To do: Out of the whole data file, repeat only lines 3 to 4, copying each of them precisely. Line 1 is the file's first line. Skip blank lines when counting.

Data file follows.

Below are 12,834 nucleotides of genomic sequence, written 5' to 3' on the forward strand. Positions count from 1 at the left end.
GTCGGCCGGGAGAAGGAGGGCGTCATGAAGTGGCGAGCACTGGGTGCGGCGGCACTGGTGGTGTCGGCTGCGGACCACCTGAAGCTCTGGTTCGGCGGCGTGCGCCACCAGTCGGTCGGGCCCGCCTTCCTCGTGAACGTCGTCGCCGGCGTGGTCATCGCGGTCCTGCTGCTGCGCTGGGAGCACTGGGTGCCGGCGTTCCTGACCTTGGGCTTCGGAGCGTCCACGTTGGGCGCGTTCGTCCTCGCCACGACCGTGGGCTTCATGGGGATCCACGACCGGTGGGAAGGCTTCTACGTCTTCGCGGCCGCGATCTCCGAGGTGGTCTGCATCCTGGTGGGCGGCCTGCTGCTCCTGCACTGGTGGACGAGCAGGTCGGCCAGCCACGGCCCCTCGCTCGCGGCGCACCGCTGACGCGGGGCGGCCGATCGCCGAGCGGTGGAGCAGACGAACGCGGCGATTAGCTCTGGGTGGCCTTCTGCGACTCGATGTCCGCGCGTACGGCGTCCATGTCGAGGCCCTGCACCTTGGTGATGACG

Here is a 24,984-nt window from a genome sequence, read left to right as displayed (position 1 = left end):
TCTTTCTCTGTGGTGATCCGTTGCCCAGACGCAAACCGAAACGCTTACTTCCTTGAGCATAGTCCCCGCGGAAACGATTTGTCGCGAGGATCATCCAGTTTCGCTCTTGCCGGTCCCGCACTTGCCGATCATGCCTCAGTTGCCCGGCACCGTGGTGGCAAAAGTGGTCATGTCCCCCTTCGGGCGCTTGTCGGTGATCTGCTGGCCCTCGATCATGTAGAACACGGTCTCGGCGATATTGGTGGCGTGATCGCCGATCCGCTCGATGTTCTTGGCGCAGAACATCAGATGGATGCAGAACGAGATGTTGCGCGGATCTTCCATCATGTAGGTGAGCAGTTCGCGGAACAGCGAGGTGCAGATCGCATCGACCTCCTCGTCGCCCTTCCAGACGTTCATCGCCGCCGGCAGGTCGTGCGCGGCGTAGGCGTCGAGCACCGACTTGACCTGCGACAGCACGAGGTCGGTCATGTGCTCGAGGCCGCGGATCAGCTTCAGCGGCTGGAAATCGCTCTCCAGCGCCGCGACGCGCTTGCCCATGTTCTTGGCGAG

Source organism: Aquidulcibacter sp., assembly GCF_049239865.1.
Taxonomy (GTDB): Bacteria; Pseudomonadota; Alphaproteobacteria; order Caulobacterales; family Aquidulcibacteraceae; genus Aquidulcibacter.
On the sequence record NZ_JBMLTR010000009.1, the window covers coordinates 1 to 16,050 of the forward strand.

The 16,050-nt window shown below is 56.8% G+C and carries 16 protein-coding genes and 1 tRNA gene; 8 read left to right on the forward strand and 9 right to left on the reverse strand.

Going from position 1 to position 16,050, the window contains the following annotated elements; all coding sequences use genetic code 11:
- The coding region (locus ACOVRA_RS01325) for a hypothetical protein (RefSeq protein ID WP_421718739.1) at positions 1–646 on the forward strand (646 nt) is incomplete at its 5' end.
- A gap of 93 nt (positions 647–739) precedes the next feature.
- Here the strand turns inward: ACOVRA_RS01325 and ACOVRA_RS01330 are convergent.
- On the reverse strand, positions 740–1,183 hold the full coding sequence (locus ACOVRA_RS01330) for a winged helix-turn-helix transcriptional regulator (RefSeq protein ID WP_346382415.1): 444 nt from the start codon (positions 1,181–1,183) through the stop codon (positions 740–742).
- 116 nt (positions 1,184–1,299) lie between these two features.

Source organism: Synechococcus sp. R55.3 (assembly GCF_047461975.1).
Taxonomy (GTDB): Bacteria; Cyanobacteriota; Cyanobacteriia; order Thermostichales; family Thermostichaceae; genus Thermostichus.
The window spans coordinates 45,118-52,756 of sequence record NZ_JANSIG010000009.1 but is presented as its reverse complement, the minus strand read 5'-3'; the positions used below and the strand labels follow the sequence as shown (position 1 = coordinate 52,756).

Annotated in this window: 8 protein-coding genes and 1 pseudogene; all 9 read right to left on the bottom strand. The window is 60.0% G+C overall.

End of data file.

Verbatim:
Here is a 24,984-nt window from a genome sequence, read left to right as displayed (position 1 = left end):
TCTTTCTCTGTGGTGATCCGTTGCCCAGACGCAAACCGAAACGCTTACTTCCTTGAGCATAGTCCCCGCGGAAACGATTTGTCGCGAGGATCATCCAGTTTCGCTCTTGCCGGTCCCGCACTTGCCGATCATGCCTCAGTTGCCCGGCACCGTGGTGGCAAAAGTGGTCATGTCCCCCTTCGGGCGCTTGTCGGTGATCTGCTGGCCCTCGATCATGTAGAACACGGTCTCGGCGATATTGGTGGCGTGATCGCCGATCCGCTCGATGTTCTTGGCGCAGAACATCAGATGGATGCAGAACGAGATGTTGCGCGGATCTTCCATCATGTAGGTGAGCAGTTCGCGGAACAGCGAGGTGCAGATCGCATCGACCTCCTCGTCGCCCTTCCAGACGTTCATCGCCGCCGGCAGGTCGTGCGCGGCGTAGGCGTCGAGCACCGACTTGACCTGCGACAGCACGAGGTCGGTCATGTGCTCGAGGCCGCGGATCAGCTTCAGCGGCTGGAAATCGCTCTCCAGCGCCGCGACGCGCTTGCCCATGTTCTTGGCGAG